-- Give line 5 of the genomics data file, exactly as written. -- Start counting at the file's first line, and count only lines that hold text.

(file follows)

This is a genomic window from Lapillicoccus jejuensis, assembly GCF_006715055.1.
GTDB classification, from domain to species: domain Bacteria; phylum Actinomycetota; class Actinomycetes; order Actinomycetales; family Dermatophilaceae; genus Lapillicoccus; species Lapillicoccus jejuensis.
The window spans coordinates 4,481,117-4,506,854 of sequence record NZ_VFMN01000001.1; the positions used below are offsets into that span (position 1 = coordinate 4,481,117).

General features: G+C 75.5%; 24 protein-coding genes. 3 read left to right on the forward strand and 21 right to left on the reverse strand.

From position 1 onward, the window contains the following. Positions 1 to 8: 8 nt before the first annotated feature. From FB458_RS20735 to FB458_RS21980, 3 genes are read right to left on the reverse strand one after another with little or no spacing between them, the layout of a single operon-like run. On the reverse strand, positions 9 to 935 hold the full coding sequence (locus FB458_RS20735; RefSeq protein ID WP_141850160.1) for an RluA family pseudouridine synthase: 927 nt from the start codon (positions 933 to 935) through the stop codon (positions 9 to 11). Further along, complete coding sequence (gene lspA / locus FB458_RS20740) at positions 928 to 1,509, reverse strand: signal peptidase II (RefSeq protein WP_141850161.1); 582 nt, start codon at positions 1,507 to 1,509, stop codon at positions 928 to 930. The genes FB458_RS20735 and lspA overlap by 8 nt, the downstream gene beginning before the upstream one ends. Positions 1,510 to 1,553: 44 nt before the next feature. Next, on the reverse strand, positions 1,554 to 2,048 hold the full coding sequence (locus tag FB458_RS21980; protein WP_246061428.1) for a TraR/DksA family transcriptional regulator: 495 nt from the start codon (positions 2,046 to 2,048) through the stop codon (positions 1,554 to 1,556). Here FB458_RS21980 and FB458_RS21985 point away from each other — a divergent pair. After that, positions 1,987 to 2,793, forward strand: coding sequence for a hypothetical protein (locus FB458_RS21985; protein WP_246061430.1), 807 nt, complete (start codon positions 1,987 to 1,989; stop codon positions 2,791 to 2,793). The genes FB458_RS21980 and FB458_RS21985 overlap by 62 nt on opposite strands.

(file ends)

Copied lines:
From position 1 onward, the window contains the following. Positions 1 to 8: 8 nt before the first annotated feature. From FB458_RS20735 to FB458_RS21980, 3 genes are read right to left on the reverse strand one after another with little or no spacing between them, the layout of a single operon-like run. On the reverse strand, positions 9 to 935 hold the full coding sequence (locus FB458_RS20735; RefSeq protein ID WP_141850160.1) for an RluA family pseudouridine synthase: 927 nt from the start codon (positions 933 to 935) through the stop codon (positions 9 to 11). Further along, complete coding sequence (gene lspA / locus FB458_RS20740) at positions 928 to 1,509, reverse strand: signal peptidase II (RefSeq protein WP_141850161.1); 582 nt, start codon at positions 1,507 to 1,509, stop codon at positions 928 to 930. The genes FB458_RS20735 and lspA overlap by 8 nt, the downstream gene beginning before the upstream one ends. Positions 1,510 to 1,553: 44 nt before the next feature. Next, on the reverse strand, positions 1,554 to 2,048 hold the full coding sequence (locus tag FB458_RS21980; protein WP_246061428.1) for a TraR/DksA family transcriptional regulator: 495 nt from the start codon (positions 2,046 to 2,048) through the stop codon (positions 1,554 to 1,556). Here FB458_RS21980 and FB458_RS21985 point away from each other — a divergent pair. After that, positions 1,987 to 2,793, forward strand: coding sequence for a hypothetical protein (locus FB458_RS21985; protein WP_246061430.1), 807 nt, complete (start codon positions 1,987 to 1,989; stop codon positions 2,791 to 2,793). The genes FB458_RS21980 and FB458_RS21985 overlap by 62 nt on opposite strands.